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Speedway Motorsports Inc. president Marcus Smith said fans can swap their unused Kentucky tickets for entry into events at any 2011 race at an SMI track. The tickets also can be swapped for entry into the 2012 race at Kentucky.

“I know that we all work on a common goal of making the experience for race fans” appealing, Helton said. “Along the way, we have hiccups.”

Maybe a good scare will solve that.

This is the time of the year when next year’s race schedule is set and, while Kentucky is sure to be on it, Helton might have made officials there squirm a bit when he refused to say for certain Cup racing would return.

“I don’t want to speculate on that type of thing,” he said. “You look at the history of our sport, we’ve had issues that happen, and we generally figure out how to work through them.”

Asked if he threatened the governor with moving the race to another one of his tracks, Bruton Smith cracked, “Las Vegas, baby.”

Kentucky gets another shot this season in October when it holds Trucks and IndyCar races.

Two-time Cup champion Tony Stewart knows change must come.

“I felt bad for the fans because they are the ones that suffered last weekend,” he said. “It put a black eye on us.”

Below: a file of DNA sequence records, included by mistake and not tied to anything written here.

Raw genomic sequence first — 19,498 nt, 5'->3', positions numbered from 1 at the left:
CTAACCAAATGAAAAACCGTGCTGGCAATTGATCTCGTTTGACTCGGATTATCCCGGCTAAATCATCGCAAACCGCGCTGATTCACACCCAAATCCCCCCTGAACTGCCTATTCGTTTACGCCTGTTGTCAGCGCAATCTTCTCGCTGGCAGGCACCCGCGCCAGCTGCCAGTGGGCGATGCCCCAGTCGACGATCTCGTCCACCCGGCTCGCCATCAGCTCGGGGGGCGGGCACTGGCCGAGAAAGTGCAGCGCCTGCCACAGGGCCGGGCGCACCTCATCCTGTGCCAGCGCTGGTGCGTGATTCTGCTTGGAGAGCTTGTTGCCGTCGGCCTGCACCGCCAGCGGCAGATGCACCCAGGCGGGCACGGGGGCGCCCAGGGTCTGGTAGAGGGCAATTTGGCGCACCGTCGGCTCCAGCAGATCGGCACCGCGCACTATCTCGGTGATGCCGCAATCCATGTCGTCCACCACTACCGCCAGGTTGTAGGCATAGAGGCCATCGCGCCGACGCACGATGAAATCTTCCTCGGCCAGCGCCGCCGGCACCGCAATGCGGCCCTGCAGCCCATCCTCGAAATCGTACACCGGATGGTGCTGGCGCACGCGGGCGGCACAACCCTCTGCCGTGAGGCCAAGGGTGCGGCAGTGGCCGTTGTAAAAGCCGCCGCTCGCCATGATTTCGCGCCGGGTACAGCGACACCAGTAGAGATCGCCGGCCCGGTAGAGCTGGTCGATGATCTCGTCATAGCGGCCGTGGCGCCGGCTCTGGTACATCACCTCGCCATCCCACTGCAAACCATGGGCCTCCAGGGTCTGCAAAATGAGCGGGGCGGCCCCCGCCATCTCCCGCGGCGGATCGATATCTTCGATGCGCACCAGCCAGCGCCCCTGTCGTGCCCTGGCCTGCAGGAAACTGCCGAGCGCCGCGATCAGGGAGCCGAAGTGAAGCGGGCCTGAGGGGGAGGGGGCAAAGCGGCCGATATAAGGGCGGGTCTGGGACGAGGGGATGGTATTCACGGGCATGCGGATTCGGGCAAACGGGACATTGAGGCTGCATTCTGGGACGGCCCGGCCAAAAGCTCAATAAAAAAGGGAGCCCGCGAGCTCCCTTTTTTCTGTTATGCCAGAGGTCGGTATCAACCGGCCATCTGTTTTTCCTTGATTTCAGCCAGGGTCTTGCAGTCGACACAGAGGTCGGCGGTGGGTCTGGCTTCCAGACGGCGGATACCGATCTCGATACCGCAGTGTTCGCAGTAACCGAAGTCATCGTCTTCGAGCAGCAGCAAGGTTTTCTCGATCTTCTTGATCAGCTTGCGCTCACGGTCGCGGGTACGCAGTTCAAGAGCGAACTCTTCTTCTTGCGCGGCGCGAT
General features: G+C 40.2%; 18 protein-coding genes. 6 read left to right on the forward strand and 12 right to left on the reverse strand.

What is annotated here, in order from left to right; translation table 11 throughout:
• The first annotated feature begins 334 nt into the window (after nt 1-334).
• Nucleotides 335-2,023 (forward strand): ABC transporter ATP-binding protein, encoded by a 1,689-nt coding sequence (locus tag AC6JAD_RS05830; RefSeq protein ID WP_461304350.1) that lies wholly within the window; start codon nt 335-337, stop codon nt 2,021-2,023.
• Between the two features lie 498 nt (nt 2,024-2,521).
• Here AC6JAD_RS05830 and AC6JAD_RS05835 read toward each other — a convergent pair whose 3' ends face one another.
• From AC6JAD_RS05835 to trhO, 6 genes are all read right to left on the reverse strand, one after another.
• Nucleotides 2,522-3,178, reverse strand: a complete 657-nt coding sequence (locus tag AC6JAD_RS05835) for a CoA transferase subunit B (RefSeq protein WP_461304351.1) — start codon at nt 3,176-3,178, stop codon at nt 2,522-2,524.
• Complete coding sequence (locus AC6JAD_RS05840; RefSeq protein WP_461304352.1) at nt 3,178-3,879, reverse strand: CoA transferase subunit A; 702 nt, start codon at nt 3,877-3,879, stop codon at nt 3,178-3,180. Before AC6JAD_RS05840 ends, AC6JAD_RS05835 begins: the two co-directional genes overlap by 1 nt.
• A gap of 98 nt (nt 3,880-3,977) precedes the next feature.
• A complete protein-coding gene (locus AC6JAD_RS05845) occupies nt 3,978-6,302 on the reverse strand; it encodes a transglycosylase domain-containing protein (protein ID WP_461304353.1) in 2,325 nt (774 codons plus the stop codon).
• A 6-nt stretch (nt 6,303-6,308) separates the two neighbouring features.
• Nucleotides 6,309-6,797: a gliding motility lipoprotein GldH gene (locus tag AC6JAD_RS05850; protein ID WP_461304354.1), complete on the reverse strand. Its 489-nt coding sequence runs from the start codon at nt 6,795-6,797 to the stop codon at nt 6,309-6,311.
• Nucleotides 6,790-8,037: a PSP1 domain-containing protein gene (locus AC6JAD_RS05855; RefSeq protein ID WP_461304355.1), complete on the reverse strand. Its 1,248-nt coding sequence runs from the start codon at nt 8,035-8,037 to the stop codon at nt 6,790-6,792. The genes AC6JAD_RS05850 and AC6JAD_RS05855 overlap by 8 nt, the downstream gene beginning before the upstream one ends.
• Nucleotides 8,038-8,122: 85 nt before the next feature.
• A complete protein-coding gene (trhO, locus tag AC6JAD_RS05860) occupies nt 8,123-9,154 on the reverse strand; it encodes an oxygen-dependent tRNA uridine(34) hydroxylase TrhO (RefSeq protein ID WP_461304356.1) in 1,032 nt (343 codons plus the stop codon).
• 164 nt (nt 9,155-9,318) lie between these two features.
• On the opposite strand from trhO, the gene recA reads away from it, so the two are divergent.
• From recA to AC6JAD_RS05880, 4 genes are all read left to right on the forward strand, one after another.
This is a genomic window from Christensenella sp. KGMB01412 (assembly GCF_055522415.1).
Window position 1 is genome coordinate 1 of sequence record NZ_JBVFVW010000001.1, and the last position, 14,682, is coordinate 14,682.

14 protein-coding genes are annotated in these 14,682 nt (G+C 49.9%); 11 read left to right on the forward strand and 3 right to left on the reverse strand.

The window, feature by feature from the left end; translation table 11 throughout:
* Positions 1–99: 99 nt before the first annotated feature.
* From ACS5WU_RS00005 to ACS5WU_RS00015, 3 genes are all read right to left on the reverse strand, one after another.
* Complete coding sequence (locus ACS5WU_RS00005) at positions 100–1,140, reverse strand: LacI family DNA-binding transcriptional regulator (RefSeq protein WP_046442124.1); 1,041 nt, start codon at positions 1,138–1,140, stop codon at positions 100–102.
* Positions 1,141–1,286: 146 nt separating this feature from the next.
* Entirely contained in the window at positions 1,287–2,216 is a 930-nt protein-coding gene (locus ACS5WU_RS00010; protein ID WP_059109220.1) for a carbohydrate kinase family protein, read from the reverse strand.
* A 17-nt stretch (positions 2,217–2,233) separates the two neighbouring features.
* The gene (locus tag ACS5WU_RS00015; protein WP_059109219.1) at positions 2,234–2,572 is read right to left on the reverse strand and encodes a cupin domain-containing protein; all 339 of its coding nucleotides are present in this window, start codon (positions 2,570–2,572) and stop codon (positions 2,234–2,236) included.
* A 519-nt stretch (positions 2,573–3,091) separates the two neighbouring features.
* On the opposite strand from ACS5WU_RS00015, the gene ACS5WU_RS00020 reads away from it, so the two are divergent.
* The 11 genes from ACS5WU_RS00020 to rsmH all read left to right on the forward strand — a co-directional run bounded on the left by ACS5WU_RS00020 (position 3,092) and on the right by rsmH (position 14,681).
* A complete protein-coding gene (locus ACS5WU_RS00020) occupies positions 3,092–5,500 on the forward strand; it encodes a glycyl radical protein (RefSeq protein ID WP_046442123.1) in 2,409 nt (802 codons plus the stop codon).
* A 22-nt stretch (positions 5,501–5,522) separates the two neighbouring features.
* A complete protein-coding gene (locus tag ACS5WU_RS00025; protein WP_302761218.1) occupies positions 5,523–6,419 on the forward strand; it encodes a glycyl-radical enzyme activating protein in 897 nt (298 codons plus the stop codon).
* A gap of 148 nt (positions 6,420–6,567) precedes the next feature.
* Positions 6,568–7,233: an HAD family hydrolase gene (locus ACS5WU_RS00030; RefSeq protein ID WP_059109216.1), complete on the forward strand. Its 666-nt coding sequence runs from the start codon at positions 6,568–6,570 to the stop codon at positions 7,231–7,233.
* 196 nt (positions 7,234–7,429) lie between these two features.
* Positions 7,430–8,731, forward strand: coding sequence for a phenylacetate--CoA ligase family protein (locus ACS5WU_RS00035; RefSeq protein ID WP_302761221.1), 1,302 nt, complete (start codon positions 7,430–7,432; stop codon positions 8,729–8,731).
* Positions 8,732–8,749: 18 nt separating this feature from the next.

Most tracks have dealt with traffic and parking headaches in the past and usually found a way to ease congestion _ and complaints.

The foul-up was a big speed bump in what’s otherwise been a solid year for NASCAR. TV ratings are creeping up, first-time winners such as Trevor Bayne, Regan Smith and David Ragan placed fresh names in the news, and Helton believes the revamped points system has added a jolt of interest in Chase qualifying.

The first 10 spots go to the top-10 in points, with the final two wild cards reserved for the winningest drivers not already qualified. Those two drivers, though, must be in the top-20 in points.

“We like the energy or emphasis around what the wild card has placed on winning,” Helton said.

NASCAR wants to keep the focus on wins, great races, and the fun on the track.

Instead, it’s dealing with the consequences of having fans miss out on all of that in Kentucky’s first run in the big time.

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